The second day, we'll head where Antero, our Vigia (cetacean spotter), directs our skipper, staying out with whales and dolphins for four hours. We'll hope to swim with some dolphins, so do plan to bring or rent a wetsuit and snorkel and fins if you would enjoy this opportunity. We'll return to the port of Madalena for a break and later in the afternoon visit Antero in his lookout. The Vigia system was started to hunt whales during the old whaling days but now is used to spot whales for whale watching and study. We are directly contributing to whale conservation with these pelagic trips. This afternoon we also plan to visit nesting Cory's Shearwaters, located close to the Vigia's house.
On the third day, we will continue to track our route with a GPS and collect data and photo IDs. Enter a port after about three hours for a lunch break, then continue our afternoon search for new cetaceans and to search for groups we already encountered.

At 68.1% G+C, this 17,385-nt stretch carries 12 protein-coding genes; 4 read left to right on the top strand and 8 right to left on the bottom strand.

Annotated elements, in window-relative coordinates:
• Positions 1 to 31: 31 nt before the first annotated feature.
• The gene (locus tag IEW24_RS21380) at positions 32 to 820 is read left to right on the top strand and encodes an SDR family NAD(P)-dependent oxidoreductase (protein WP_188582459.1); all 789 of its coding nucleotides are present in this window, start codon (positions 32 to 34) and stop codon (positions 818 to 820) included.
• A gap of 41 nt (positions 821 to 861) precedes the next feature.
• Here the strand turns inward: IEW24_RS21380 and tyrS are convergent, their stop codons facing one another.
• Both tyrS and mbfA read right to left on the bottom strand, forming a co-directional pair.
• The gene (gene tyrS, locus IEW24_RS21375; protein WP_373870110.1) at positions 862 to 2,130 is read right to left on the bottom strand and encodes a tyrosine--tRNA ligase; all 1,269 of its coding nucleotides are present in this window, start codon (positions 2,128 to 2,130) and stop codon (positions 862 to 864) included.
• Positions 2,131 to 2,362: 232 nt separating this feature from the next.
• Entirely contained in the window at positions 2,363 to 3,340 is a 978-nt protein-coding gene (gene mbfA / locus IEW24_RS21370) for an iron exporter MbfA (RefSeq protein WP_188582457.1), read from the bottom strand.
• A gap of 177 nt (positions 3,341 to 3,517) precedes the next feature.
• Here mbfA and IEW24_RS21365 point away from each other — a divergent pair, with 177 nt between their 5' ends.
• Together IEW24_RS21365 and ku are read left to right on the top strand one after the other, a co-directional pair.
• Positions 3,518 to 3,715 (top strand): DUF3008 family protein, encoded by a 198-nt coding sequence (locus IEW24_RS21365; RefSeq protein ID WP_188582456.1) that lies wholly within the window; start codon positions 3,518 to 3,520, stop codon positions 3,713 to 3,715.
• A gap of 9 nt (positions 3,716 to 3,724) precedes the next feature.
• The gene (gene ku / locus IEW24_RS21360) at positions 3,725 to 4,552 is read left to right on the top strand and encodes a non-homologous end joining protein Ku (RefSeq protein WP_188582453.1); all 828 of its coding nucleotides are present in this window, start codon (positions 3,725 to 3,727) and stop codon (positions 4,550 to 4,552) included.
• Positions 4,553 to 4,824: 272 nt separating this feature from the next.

On the fourth day, if all goes according to plan, we'll have a full four-hour morning cruising for cetaceans in our boat. Perhaps today we will have good luck finding a pod of dolphins that will allow us to swim near them, so again wear a bathing suit under your field clothes and keep a wetsuit handy. Wetsuit rentals are available for five Euros per day if you do not bring your own. There are five dolphin species here that we might encounter: Bottlenose, Common, Risso's, Striped, and Atlantic Spotted. We'll also always keep our eyes out for Loggerhead Turtles that frequent these waters in the central Azores. After returning to Madalena for lunch, visit the Malcolm Clarke Whale Museum to learn about the physiology and behavior of Sperm Whales and more. Dr. Clarke devoted his entire career to the study of Sperm Whales and their favorite food, deep-sea giant squids. Visit another museum, The Whaling Museum, in the town of Lajes do Pico that features a short film on the history of whaling in the Azores and whaling exhibits ranging from carved whales' teeth to a collection of sailing boats and artifacts of the whaling industry.